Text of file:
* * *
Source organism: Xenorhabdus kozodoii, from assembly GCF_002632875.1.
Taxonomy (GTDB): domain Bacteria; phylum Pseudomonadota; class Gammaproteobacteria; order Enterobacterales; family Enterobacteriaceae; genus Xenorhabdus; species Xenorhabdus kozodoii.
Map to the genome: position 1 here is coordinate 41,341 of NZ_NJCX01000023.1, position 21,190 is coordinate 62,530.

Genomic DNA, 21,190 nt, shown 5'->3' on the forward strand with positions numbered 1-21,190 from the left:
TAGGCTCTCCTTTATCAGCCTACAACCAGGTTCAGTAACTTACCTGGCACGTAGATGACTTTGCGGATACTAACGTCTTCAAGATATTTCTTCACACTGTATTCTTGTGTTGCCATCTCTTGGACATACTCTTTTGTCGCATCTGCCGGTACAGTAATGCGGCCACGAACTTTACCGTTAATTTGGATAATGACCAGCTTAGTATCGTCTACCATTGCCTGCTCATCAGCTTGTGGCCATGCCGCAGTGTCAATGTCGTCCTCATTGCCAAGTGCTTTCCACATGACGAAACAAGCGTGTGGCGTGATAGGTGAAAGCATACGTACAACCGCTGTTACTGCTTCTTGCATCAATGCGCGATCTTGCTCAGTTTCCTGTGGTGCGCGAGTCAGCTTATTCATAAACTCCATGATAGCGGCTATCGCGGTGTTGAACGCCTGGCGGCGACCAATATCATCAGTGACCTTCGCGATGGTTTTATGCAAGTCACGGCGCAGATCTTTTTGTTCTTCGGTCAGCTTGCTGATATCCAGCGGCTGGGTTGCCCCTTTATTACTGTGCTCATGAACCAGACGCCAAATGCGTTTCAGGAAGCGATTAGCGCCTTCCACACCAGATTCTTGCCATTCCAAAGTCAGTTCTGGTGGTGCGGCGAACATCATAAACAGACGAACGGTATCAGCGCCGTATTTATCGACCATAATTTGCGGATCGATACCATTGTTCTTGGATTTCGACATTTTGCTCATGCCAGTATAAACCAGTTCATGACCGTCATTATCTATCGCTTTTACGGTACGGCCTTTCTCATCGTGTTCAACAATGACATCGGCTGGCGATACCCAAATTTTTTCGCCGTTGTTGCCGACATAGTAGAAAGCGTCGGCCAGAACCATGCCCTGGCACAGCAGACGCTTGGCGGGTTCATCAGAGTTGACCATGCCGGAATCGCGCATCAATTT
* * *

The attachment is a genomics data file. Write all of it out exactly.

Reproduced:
Source organism: Xenorhabdus kozodoii, from assembly GCF_002632875.1.
Taxonomy (GTDB): domain Bacteria; phylum Pseudomonadota; class Gammaproteobacteria; order Enterobacterales; family Enterobacteriaceae; genus Xenorhabdus; species Xenorhabdus kozodoii.
Map to the genome: position 1 here is coordinate 41,341 of NZ_NJCX01000023.1, position 21,190 is coordinate 62,530.

Genomic DNA, 21,190 nt, shown 5'->3' on the forward strand with positions numbered 1-21,190 from the left:
TAGGCTCTCCTTTATCAGCCTACAACCAGGTTCAGTAACTTACCTGGCACGTAGATGACTTTGCGGATACTAACGTCTTCAAGATATTTCTTCACACTGTATTCTTGTGTTGCCATCTCTTGGACATACTCTTTTGTCGCATCTGCCGGTACAGTAATGCGGCCACGAACTTTACCGTTAATTTGGATAATGACCAGCTTAGTATCGTCTACCATTGCCTGCTCATCAGCTTGTGGCCATGCCGCAGTGTCAATGTCGTCCTCATTGCCAAGTGCTTTCCACATGACGAAACAAGCGTGTGGCGTGATAGGTGAAAGCATACGTACAACCGCTGTTACTGCTTCTTGCATCAATGCGCGATCTTGCTCAGTTTCCTGTGGTGCGCGAGTCAGCTTATTCATAAACTCCATGATAGCGGCTATCGCGGTGTTGAACGCCTGGCGGCGACCAATATCATCAGTGACCTTCGCGATGGTTTTATGCAAGTCACGGCGCAGATCTTTTTGTTCTTCGGTCAGCTTGCTGATATCCAGCGGCTGGGTTGCCCCTTTATTACTGTGCTCATGAACCAGACGCCAAATGCGTTTCAGGAAGCGATTAGCGCCTTCCACACCAGATTCTTGCCATTCCAAAGTCAGTTCTGGTGGTGCGGCGAACATCATAAACAGACGAACGGTATCAGCGCCGTATTTATCGACCATAATTTGCGGATCGATACCATTGTTCTTGGATTTCGACATTTTGCTCATGCCAGTATAAACCAGTTCATGACCGTCATTATCTATCGCTTTTACGGTACGGCCTTTCTCATCGTGTTCAACAATGACATCGGCTGGCGATACCCAAATTTTTTCGCCGTTGTTGCCGACATAGTAGAAAGCGTCGGCCAGAACCATGCCCTGGCACAGCAGACGCTTGGCGGGTTCATCAGAGTTGACCATGCCGGAATCGCGCATCAATTT